In the previous post of this series I spoke about the fact that voting has the potential to lead to idolatry.  It seems to me that some of this might have been committed by folks yesterday when the vice presidential debate was held in the county that neighbors mine (about 20 minutes from where I live).  Everyone was obsessed with it.  Anyway, to reiterate once more, I was not saying that voting is by default idolatrous, nor was I suggesting that anyone who votes is by default an idolater.  Instead, I gave several ways that voting could lead someone down that path.  In this post I want to address something of a related matter.  This leads me to my next point:

Point #7:  Voting has the potential to be blasphemous.

As we saw with idolatry, the concept of blasphemy as shown throughout the Bible is multifaceted.  On the one hand we can commit a form of blasphemy that Mk 3 refers to a the "unforgivable sin."  This is the sin not simply of denying the Holy Spirit, but rather attributing the good work of the Holy Spirit to Satan.  There are also, as Mk 3 tells us, lesser form of blasphemy.  This however, does not mean that they shouldn't be taken less seriously.  One notion of blasphemy, which covers a great deal of the discussion across the biblical canon is, in my view, defined along the lines of the following definition:  The replacing, attaching or mixing of anything vain or unholy to that which is holy.

As you can see, this understanding is not too far from the notion of the "unforgivable sin" because there, one is replacing the Holy Spirit with the Evil One.  A more common example of blasphemy would be an attempt to mix the Triune God with other gods.  The whole notion of "taking God's name in vain," which is commonly thought of as the "G-D" curse word in American culture, is problematic not because it is a "cuss word" but because it is mixing vain speech with the name of our holy God.  So, how does this all fit into the conversation about voting?

I want to suggest here that voting has the potential to be blasphemous because it can be understood as the mixing of the hope that should be placed in our holy God with fallen and failed humans.  Just as well, it can be mixing our faith, which should be pure and holy, with politics that are corrupt and vain.  This is especially the case when those politics either inform or override our theology/beliefs instead of the other way around.  Even more, voting has the potential to be blasphemous because people try to mix the ushering in of God's Kingdom, an event that will be lead by Jesus himself, with the notion that the next president will somehow bring that about (whether through apocalypse or in a messianic and vindication-like sort of way).  On even more of a practical level, the whole practice of mixing what should be Kingdom rhetoric coming from the mouths of Christians, that is, speech that is pure, holy, and life-giving, with American socio-political rhetoric, which is hate-filled, lined with lies, corrupt, incredibly vain, shallow, empty, and divisive, this is all terribly problematic.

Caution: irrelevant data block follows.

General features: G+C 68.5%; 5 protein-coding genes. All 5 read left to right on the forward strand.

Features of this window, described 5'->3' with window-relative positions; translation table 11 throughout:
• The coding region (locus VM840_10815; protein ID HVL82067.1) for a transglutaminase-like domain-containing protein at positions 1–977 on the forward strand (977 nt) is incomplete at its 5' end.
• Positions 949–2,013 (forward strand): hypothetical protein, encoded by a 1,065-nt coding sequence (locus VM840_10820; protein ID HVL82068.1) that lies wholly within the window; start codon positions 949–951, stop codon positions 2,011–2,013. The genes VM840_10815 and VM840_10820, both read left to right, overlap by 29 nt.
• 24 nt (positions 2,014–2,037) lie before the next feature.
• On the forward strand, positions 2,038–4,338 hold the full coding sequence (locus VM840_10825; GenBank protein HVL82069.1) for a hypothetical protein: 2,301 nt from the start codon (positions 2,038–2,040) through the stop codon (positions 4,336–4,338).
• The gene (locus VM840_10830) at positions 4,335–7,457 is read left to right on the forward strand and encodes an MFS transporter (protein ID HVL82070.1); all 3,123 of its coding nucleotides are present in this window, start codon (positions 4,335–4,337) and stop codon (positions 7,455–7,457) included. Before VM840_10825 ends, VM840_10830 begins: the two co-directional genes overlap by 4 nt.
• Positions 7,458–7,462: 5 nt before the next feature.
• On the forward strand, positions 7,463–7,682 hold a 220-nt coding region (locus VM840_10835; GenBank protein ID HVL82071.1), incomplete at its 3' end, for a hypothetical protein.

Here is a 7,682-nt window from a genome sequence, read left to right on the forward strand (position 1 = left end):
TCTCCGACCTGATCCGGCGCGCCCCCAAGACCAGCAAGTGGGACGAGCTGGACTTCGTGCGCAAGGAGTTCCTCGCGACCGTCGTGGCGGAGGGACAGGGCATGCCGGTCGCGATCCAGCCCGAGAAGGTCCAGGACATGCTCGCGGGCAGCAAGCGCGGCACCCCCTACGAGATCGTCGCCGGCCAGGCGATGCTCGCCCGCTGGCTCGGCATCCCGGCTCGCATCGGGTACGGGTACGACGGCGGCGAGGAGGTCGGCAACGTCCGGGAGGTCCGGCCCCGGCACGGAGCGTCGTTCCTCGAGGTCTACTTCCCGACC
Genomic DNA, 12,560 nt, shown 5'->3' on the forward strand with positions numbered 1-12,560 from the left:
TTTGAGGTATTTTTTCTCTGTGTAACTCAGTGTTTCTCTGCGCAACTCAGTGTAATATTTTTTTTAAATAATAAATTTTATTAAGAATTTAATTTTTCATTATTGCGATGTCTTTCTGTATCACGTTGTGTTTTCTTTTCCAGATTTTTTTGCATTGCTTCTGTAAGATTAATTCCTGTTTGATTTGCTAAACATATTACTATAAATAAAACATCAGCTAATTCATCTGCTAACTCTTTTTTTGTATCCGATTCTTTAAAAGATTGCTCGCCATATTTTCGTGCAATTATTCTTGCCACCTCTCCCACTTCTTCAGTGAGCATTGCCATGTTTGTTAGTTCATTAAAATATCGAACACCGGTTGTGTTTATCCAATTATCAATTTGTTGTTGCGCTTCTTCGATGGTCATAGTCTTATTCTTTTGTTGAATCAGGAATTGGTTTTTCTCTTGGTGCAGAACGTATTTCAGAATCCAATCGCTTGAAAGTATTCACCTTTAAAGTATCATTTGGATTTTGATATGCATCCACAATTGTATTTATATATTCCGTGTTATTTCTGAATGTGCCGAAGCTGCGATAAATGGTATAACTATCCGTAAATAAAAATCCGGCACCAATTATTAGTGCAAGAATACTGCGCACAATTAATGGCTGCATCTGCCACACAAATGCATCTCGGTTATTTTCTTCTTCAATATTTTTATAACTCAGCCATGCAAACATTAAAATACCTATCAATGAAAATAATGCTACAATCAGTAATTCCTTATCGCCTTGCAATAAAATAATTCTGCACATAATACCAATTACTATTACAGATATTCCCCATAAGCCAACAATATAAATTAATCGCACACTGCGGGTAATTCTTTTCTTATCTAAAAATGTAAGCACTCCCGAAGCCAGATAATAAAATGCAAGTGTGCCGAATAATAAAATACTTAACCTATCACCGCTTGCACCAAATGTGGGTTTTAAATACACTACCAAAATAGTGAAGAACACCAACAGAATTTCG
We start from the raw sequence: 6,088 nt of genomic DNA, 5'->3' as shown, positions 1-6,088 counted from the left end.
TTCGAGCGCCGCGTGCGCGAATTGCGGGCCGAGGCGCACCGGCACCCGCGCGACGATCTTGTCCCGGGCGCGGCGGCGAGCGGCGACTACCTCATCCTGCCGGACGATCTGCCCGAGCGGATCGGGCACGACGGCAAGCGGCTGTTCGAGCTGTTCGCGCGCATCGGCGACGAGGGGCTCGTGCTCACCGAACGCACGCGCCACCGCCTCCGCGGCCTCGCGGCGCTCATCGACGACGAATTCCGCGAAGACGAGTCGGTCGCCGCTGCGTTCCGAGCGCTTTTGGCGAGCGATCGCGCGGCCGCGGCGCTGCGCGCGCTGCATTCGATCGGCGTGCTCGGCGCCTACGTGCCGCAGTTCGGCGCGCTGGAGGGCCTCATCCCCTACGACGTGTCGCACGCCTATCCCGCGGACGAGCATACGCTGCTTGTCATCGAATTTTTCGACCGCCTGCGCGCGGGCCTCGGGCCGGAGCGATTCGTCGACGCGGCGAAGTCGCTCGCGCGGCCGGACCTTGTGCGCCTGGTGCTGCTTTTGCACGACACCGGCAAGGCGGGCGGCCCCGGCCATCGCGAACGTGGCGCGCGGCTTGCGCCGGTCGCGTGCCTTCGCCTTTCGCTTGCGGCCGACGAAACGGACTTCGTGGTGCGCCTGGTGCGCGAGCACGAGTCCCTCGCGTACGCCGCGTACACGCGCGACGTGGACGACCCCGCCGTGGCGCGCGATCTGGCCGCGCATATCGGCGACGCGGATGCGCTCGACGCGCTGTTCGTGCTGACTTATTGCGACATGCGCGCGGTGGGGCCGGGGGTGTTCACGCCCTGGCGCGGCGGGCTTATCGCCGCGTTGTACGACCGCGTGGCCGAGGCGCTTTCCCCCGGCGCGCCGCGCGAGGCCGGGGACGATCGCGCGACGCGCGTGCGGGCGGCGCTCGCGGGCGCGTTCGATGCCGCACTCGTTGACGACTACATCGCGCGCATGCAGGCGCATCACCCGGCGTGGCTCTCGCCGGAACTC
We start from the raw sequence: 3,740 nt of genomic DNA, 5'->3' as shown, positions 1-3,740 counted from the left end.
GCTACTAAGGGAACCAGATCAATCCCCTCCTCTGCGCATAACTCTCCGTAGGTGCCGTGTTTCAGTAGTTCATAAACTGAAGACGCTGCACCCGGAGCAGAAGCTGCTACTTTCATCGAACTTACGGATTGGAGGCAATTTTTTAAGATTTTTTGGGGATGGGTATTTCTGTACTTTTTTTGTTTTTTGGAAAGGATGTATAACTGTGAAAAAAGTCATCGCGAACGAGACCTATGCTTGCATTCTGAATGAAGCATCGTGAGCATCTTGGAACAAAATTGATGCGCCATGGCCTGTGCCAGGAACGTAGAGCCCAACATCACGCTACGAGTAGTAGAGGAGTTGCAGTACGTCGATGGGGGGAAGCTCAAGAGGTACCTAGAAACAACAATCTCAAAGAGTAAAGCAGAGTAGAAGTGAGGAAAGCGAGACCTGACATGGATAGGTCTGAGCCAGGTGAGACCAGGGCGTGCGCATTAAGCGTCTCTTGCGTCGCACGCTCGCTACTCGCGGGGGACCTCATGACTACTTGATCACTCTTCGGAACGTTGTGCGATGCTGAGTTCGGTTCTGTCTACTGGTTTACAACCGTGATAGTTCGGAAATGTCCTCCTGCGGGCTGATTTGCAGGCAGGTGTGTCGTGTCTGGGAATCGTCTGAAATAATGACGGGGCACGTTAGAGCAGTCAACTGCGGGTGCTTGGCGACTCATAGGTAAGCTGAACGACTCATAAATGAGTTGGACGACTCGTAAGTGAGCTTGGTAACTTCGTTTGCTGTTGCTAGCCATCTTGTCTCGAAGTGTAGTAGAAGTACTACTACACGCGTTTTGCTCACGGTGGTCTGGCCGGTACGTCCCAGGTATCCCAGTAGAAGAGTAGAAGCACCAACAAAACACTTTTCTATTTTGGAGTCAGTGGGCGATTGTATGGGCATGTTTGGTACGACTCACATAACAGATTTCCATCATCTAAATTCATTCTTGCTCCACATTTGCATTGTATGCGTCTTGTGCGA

I will not place my trust in a presidential candidate.  My trust is reserved for God alone.  I will not offer my allegiance to a political party.  My allegiance is to God and him alone.  I will not place my hopes in a fallen politician or political system.  My hope is in God, who is sovereign and perfectly holy.  I will not replace the promised presence of the Holy Spirit in my life with the vanity and fleetingness of the political zeitgeist of our age.  My reliance is on the Holy Spirit.  I will not mix messianic ideals that belong only to Jesus with some modern politician.  My confession is that Jesus alone is the Messiah and Jesus alone will usher in God's Kingdom when God so sees fit.  I will not vote and lapse into blasphemy.  My vote is to NOT vote for anything that stands contrary to the perfect nature and character of God.  I refuse to commit blasphemy against God in the name of American politics.

(Please NOTE: I am currently taking a break from Facebook and will NOT be commenting on responses to this post made there.) 

Other posts in this series: Pt. 1Pt. 2Pt. 3Pt. 4Pt. 5Pt. 6


NOT Voting: A Christian Perspective, Pt. 6

In the previous post of this series I suggested that every four years when the presidential election rolls around, some people end up sacrificing their deepest and most cherished beliefs and convictions on the altar of American politics. This leads me to my next point in this series.

Point #6: Voting has the potential to become idolatrous.